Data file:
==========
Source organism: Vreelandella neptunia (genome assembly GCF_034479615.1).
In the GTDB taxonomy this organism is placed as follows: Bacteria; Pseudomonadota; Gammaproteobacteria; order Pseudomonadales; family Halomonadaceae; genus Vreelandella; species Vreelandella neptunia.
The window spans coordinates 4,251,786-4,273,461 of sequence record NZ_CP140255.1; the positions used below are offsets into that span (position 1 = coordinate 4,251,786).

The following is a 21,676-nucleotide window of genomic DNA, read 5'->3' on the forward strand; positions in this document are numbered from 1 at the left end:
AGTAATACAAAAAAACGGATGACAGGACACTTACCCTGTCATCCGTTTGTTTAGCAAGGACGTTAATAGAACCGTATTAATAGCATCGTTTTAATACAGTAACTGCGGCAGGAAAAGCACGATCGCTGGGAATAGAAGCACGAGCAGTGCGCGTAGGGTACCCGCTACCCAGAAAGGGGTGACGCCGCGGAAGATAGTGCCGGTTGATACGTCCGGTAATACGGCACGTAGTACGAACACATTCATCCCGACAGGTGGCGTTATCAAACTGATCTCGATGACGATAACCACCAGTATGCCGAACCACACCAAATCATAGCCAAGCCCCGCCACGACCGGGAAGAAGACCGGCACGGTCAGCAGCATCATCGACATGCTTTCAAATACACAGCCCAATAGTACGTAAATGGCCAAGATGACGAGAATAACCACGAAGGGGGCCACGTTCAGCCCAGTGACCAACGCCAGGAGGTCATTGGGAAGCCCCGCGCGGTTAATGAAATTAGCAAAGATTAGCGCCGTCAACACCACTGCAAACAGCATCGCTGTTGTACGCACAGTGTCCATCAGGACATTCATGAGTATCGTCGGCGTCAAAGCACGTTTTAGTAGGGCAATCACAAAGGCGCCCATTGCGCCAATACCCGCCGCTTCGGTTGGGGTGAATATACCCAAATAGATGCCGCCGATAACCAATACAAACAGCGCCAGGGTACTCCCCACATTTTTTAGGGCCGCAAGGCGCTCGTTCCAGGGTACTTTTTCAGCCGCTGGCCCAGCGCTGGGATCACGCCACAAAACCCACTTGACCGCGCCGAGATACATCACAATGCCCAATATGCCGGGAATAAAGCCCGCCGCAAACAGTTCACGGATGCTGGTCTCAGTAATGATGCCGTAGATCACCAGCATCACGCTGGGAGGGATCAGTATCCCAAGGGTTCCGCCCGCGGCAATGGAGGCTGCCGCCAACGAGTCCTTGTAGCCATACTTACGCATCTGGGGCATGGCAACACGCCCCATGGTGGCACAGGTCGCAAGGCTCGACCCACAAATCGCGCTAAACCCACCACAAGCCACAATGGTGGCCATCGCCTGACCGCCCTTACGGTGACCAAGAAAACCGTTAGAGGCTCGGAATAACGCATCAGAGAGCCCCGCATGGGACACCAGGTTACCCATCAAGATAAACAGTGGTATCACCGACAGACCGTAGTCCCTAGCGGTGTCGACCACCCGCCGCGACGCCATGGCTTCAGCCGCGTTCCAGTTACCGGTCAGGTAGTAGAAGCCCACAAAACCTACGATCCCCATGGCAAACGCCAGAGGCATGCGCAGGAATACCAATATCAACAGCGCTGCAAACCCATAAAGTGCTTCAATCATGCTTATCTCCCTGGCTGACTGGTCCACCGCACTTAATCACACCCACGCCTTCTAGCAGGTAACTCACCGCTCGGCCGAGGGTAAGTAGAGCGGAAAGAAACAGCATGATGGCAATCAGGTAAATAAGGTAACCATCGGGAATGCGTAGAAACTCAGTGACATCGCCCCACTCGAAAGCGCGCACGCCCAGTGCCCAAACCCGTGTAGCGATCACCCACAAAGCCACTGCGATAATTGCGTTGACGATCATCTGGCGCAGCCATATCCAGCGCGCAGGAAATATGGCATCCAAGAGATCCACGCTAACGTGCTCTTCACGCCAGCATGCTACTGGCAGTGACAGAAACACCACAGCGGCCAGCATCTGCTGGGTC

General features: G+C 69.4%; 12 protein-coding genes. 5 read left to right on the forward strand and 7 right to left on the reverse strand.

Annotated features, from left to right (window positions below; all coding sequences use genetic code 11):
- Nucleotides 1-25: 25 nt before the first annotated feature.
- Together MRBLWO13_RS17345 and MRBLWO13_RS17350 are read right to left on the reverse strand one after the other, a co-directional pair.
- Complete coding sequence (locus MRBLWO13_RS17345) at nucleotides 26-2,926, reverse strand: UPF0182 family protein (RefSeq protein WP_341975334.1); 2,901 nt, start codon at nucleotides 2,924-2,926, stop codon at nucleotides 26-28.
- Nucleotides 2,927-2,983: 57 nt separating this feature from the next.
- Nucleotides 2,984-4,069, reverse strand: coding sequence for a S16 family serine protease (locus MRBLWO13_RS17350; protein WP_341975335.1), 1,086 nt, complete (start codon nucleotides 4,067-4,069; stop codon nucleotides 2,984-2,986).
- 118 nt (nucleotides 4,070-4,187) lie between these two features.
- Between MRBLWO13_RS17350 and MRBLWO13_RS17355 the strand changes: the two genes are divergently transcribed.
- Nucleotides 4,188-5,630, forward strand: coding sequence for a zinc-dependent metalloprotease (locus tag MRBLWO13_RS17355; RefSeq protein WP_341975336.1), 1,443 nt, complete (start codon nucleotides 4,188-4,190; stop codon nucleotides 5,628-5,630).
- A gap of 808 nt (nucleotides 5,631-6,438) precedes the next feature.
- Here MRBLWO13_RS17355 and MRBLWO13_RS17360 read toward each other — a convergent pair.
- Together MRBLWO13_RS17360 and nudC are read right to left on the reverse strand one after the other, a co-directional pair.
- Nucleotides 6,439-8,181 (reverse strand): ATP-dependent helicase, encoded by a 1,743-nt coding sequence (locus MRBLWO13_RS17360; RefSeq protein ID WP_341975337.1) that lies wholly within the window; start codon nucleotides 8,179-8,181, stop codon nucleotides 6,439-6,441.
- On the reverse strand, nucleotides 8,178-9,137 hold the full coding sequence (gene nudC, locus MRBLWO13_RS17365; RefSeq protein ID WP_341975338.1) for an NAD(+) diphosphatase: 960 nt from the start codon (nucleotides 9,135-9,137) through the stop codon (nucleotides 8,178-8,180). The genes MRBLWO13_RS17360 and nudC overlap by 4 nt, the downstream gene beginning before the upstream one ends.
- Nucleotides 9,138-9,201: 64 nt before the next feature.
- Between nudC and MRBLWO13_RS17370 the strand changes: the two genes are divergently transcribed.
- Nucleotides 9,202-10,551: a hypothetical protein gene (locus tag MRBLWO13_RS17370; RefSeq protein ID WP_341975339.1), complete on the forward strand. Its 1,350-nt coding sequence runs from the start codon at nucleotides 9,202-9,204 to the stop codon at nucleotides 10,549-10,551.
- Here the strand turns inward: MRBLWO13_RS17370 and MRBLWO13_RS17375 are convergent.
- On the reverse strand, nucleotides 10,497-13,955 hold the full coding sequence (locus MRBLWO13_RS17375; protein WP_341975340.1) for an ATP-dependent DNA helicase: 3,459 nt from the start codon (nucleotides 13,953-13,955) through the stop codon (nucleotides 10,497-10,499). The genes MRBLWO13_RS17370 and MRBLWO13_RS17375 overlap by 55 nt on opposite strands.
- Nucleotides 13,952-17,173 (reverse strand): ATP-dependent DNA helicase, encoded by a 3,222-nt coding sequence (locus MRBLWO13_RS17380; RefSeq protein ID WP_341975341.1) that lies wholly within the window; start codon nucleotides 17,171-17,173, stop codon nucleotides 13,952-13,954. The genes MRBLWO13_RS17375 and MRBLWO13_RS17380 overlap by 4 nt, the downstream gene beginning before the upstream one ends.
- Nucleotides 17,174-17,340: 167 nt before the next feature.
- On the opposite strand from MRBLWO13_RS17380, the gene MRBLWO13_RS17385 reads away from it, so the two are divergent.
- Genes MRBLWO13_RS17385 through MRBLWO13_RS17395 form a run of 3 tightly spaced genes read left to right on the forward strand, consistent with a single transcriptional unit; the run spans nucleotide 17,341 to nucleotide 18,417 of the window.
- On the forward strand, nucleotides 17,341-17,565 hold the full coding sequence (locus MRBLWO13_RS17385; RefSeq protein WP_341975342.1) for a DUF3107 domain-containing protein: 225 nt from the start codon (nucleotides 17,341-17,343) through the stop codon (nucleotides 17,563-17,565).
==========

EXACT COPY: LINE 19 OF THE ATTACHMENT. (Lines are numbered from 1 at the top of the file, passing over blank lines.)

- Nucleotides 6,439-8,181 (reverse strand): ATP-dependent helicase, encoded by a 1,743-nt coding sequence (locus MRBLWO13_RS17360; RefSeq protein ID WP_341975337.1) that lies wholly within the window; start codon nucleotides 8,179-8,181, stop codon nucleotides 6,439-6,441.